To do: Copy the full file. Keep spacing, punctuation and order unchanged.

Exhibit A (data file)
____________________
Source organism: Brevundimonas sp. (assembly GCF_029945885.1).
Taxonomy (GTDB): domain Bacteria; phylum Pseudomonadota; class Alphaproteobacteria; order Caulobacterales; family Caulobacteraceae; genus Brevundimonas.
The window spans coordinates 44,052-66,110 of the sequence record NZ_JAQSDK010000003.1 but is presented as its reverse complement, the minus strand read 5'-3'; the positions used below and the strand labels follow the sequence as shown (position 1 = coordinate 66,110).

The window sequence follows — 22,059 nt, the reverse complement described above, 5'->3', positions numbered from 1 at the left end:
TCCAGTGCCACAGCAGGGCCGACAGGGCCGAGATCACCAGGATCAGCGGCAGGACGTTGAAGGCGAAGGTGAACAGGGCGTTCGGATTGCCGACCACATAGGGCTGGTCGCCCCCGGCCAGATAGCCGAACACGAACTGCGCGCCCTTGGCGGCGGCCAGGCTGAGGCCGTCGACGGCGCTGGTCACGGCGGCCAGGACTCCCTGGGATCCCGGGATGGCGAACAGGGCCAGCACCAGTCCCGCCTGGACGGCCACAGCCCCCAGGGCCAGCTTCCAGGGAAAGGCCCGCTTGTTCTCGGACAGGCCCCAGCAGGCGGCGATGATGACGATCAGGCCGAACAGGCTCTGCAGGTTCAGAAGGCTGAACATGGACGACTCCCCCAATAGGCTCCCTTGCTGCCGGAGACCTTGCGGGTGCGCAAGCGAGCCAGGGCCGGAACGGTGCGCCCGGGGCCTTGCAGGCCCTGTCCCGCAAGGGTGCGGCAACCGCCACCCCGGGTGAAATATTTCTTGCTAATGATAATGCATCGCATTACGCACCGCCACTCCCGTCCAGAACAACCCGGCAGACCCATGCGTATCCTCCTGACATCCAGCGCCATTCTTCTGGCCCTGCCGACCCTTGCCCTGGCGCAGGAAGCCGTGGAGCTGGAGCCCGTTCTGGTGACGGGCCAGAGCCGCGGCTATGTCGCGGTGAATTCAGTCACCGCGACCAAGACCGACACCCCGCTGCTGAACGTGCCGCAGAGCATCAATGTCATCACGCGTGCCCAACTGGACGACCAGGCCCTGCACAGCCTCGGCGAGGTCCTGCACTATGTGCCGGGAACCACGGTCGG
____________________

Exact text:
Source organism: Brevundimonas sp. (assembly GCF_029945885.1).
Taxonomy (GTDB): domain Bacteria; phylum Pseudomonadota; class Alphaproteobacteria; order Caulobacterales; family Caulobacteraceae; genus Brevundimonas.
The window spans coordinates 44,052-66,110 of the sequence record NZ_JAQSDK010000003.1 but is presented as its reverse complement, the minus strand read 5'-3'; the positions used below and the strand labels follow the sequence as shown (position 1 = coordinate 66,110).

The window sequence follows — 22,059 nt, the reverse complement described above, 5'->3', positions numbered from 1 at the left end:
TCCAGTGCCACAGCAGGGCCGACAGGGCCGAGATCACCAGGATCAGCGGCAGGACGTTGAAGGCGAAGGTGAACAGGGCGTTCGGATTGCCGACCACATAGGGCTGGTCGCCCCCGGCCAGATAGCCGAACACGAACTGCGCGCCCTTGGCGGCGGCCAGGCTGAGGCCGTCGACGGCGCTGGTCACGGCGGCCAGGACTCCCTGGGATCCCGGGATGGCGAACAGGGCCAGCACCAGTCCCGCCTGGACGGCCACAGCCCCCAGGGCCAGCTTCCAGGGAAAGGCCCGCTTGTTCTCGGACAGGCCCCAGCAGGCGGCGATGATGACGATCAGGCCGAACAGGCTCTGCAGGTTCAGAAGGCTGAACATGGACGACTCCCCCAATAGGCTCCCTTGCTGCCGGAGACCTTGCGGGTGCGCAAGCGAGCCAGGGCCGGAACGGTGCGCCCGGGGCCTTGCAGGCCCTGTCCCGCAAGGGTGCGGCAACCGCCACCCCGGGTGAAATATTTCTTGCTAATGATAATGCATCGCATTACGCACCGCCACTCCCGTCCAGAACAACCCGGCAGACCCATGCGTATCCTCCTGACATCCAGCGCCATTCTTCTGGCCCTGCCGACCCTTGCCCTGGCGCAGGAAGCCGTGGAGCTGGAGCCCGTTCTGGTGACGGGCCAGAGCCGCGGCTATGTCGCGGTGAATTCAGTCACCGCGACCAAGACCGACACCCCGCTGCTGAACGTGCCGCAGAGCATCAATGTCATCACGCGTGCCCAACTGGACGACCAGGCCCTGCACAGCCTCGGCGAGGTCCTGCACTATGTGCCGGGAACCACGGTCGG